We were initially thinking of going for the laugh factor instead of playing it deadpan, and one of us—meaning me—had my heart set on Richard Bey, who was a shit-TV fixture on the East Coast from that era, who had a very exploitative, silly show. I thought he’d be perfect because he was so smarmy and creepy and weird, the least hip human being in the entire world. Having him in front of a room full of kids talking about music would be wrong in every conceivable way. His casting agency wanted some astronomical amount of money for him, they wanted something like $15,000. I think we budgeted something closer to $3,000. The agency suggested Bill Boggs, which was kind of incredible, because in a lot of ways he was a much bigger coup with a way more respected resume. He’s hosted daytime TV, he had a late night show in New York, I think he was the original executive producer of The Morton Downey Jr. Show. His credentials a both a totally generic host and as a guy who’d worked on really wacky TV was impeccable. He was just perfect for the job, because he was so deadpan that it made for much better comedy. Bill gave it a measure of gravitas—and it doesn’t make any sense, because there’s no way you could watch this and think it was real!
In conjunction with the launch of a new “This Day In Matador History” web site that seeks to engage music fans with the label’s now 27-ish years of output, the What’s Up Matador video is being released online for the first time ever today. Until now, it’s been a VHS collectable, and it was bundled as an add-on to the later Everything Is Nice DVD. As it happens, the mechanics of the cassette format led to a fucking hilarious manufacturing error in the video’s initial run.
Here’s that story in Gerard’s words, it’s pretty amazing:
GERARD COSLOY:The video duplication company that was in charge of manufacturing and packaging the VHS tapes was also handling the Michael Flatley Lord of the Dance videos, which were very very popular, he sold hundreds of thousands of those—God knows to who. There was a manufacturing error, and I don’t know exactly how many, but a good portion of the early shipments of What’s Up, Matador, people got their videocassettes, put them in their VCRs, and instead of seeing Bill Boggs, Ira Kaplan and Liz Phair, they were seeing Michael Flatley dance routines! We had a number of kinda angry consumers, and I hope that we got them all the right videotapes once the dust eventually cleared, but it was a long time ago. There was some ill will over that which probably cost us some word-of-mouth. I think we tried to explain to people that the Flatley tape was like $60 and they only paid $15. Our customer service back then wasn’t very sophisticated.
Anyone following indie rock in the last decade is surely familiar with Florida’s Surfer Blood, if not for their music, then for the dramatic roller-coaster of their career. They came out of the starting gate in 2010 with Astro Coast, a debut so widely acclaimed it landed the college kids in the band a world tour, and a run of opening slots for The Pixies. I saw one of their pre-fame shows, and while the music wasn’t 100% my zone, I totally understand the appeal. Despite the club being dead empty, they put on a show so affable and fun it felt like they could have been playing to a packed house party full of their best friends.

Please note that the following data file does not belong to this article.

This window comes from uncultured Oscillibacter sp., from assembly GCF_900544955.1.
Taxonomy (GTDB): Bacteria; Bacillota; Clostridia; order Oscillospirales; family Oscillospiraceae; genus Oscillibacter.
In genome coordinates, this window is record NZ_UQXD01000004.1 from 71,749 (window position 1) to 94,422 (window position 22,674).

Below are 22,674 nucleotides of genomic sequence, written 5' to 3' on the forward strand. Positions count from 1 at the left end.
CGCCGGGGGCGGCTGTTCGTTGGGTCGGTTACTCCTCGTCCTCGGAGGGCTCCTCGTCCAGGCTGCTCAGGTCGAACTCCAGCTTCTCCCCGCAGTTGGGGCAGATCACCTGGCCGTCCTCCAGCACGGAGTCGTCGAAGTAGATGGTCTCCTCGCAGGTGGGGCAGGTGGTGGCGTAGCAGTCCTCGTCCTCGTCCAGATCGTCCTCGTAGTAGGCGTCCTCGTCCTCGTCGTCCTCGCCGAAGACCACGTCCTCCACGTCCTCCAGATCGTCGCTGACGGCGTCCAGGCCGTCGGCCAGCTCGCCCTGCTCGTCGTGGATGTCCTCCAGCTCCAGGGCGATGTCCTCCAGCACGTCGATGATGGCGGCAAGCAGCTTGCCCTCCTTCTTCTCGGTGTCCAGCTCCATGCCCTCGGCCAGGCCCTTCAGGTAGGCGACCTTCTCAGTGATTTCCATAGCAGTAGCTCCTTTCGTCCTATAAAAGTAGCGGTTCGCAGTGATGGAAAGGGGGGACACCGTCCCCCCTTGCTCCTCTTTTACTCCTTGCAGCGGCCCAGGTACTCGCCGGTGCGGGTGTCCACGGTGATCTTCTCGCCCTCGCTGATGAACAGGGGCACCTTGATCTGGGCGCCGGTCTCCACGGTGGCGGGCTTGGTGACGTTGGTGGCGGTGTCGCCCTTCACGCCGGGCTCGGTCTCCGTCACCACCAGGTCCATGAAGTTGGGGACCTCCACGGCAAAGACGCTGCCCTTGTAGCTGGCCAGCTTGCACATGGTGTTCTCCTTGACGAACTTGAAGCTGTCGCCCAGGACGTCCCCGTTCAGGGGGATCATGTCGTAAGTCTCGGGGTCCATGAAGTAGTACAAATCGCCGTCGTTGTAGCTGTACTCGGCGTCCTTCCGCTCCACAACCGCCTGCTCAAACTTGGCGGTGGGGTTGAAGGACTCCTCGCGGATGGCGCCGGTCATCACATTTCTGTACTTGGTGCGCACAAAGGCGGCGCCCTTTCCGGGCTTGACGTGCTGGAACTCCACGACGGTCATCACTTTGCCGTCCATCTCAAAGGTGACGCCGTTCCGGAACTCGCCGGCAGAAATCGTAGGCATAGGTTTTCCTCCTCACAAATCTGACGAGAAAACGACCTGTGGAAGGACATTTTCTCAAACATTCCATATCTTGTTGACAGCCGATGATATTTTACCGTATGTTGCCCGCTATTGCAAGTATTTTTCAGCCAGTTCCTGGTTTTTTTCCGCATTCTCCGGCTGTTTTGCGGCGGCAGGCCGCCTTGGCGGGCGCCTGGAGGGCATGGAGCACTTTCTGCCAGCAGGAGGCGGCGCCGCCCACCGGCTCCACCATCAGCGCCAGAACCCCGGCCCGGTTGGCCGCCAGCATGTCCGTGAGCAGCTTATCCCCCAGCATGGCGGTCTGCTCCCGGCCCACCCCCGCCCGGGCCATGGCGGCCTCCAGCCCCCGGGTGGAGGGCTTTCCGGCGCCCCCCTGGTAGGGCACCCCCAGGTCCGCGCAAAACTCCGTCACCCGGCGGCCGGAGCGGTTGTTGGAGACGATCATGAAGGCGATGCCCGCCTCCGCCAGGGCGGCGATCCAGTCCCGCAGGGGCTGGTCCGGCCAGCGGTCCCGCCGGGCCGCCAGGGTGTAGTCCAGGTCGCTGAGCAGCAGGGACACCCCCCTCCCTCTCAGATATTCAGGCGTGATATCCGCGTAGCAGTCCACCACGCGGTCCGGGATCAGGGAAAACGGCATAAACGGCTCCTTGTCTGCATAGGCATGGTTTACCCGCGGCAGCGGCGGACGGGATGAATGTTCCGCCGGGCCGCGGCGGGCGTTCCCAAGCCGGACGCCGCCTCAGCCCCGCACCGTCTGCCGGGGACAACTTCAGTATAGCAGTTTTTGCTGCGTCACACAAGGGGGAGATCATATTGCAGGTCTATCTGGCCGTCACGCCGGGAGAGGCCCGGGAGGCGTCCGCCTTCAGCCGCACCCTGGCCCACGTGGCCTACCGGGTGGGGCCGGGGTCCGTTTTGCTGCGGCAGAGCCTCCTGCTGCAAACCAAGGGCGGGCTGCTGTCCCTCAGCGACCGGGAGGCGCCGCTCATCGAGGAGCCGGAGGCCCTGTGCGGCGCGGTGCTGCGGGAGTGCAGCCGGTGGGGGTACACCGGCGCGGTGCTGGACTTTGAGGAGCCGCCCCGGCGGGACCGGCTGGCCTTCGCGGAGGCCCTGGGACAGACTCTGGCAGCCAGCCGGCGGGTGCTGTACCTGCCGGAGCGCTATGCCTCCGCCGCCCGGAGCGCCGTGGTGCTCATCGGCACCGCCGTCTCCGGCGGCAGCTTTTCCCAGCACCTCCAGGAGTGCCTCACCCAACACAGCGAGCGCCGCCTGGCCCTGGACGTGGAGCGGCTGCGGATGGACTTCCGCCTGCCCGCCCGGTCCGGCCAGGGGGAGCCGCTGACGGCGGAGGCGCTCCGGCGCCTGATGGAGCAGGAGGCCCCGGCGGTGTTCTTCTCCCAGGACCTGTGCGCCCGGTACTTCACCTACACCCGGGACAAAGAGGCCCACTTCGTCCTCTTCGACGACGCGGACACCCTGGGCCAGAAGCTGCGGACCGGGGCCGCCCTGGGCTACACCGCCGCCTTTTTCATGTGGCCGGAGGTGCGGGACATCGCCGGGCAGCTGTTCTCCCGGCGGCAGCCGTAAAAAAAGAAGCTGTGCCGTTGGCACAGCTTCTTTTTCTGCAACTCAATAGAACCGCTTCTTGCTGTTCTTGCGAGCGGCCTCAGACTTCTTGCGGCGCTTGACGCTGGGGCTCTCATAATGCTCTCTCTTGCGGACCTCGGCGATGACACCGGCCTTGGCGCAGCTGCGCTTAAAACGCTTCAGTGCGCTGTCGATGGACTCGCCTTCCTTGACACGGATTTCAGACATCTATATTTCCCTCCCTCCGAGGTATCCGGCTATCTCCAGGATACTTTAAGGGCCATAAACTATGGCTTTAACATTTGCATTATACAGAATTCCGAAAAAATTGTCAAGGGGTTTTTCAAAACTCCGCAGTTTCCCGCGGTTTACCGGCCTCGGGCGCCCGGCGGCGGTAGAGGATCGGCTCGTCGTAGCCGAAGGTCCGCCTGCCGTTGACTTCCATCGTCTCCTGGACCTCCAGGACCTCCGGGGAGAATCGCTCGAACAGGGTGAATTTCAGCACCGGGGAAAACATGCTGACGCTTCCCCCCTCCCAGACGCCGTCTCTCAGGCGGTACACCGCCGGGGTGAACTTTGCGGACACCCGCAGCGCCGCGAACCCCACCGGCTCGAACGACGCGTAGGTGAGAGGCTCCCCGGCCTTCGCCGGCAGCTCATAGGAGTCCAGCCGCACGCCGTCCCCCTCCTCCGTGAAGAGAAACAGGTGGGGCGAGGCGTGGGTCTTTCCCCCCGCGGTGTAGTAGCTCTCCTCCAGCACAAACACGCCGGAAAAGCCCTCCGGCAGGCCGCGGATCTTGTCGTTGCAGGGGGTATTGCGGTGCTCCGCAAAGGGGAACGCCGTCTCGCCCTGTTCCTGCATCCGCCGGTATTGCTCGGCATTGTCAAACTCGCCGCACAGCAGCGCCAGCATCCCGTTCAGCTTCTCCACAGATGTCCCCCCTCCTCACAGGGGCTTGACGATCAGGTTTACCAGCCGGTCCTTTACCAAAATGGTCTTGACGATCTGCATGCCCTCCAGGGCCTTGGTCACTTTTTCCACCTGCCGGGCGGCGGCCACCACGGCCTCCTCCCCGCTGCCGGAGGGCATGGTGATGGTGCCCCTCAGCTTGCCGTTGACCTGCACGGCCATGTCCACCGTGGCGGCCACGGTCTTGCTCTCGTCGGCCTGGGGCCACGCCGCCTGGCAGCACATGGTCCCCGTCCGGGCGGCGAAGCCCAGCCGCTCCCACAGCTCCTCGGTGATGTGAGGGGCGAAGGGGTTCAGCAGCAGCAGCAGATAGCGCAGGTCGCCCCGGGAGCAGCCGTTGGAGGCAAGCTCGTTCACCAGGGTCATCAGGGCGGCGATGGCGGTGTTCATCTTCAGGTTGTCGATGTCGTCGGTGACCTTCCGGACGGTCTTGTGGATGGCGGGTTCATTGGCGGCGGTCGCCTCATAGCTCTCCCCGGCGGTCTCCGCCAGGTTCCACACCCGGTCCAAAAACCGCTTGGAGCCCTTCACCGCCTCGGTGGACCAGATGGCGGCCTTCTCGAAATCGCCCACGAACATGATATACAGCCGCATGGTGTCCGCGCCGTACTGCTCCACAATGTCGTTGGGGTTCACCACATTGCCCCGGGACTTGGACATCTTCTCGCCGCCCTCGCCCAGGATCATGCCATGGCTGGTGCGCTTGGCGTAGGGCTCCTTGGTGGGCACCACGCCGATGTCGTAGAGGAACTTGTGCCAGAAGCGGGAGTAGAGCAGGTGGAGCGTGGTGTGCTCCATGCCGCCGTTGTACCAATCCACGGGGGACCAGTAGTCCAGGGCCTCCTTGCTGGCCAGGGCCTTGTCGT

They were riding so high from that impressive beginning that on their tour for their second album, Pythons, they topped the bill over the venerable and respected indie stalwarts …And You Will Know Us By The Trail Of Dead. But their second album was derailed, both by being less impressive than Astro Coast, and by a nasty and well-publicized domestic battery incident in which their their singer, John Paul Pitts, was the aggressor. After Pitts sought anger-management therapy, the band sought redemption with 2015’s respectable 1000 Palms, but they’ve been derailed again:
Thomas Fekete, Surfer Blood guitarist for 6 years, has been sidelined while undergoing treatment for a very rare and aggressive cancer (a sarcoma). Although Thom has health insurance, which has covered more than six months of chemotherapy, his experienced team of doctors are confident in an alternative treatment plan, that unfortunately is not covered by insurance. As he’s no longer able to tour and make a living, we hope and appreciate if you can help with a donation of any size, and help spread the word by sharing on social media. Thank you so much for the love and support!
A GoFundMe campaign to help Fekete came and went last spring, but there’s still a need for more money (fighting cancer is one of the most damnably expensive goddamn things on this Earth), so the band has contrived a novel fundraising idea. Bands including Guided By Voices, Yo La Tengo, Lou Barlow, The Pains of Being Pure at Heart, and unsurprisingly, Surfer Blood, have donated unreleased tracks, and each track has been lathe-cut by hand into a single record, each one-of-a-kind and accordingly numbered 1/1. All one of these unique, hand-made records are on eBay right now, through the Sweet Relief Musicians Fund. For a lower premium, the band offers a download of all the donated tracks in MP3 format. The minimum donation for that compilation is $10.
It may be impossible, I suspect, to fully catalog every song that Yo La Tengo has covered. Between their legendary request sets during WFMU’s frequent telethons (call in and pledge a donation and they’d play, live on air and on-the-spot, whatever song you asked for) and their 12-year run of guest- and covers-heavy Hanukkah shows at the late lamented Hoboken venue Maxwell’s (so it’s clear: the Hanukkah shows were for all eight nights of the holiday), the number of covers they’ve done in their thirty-some-odd years of existence surely must run over a thousand.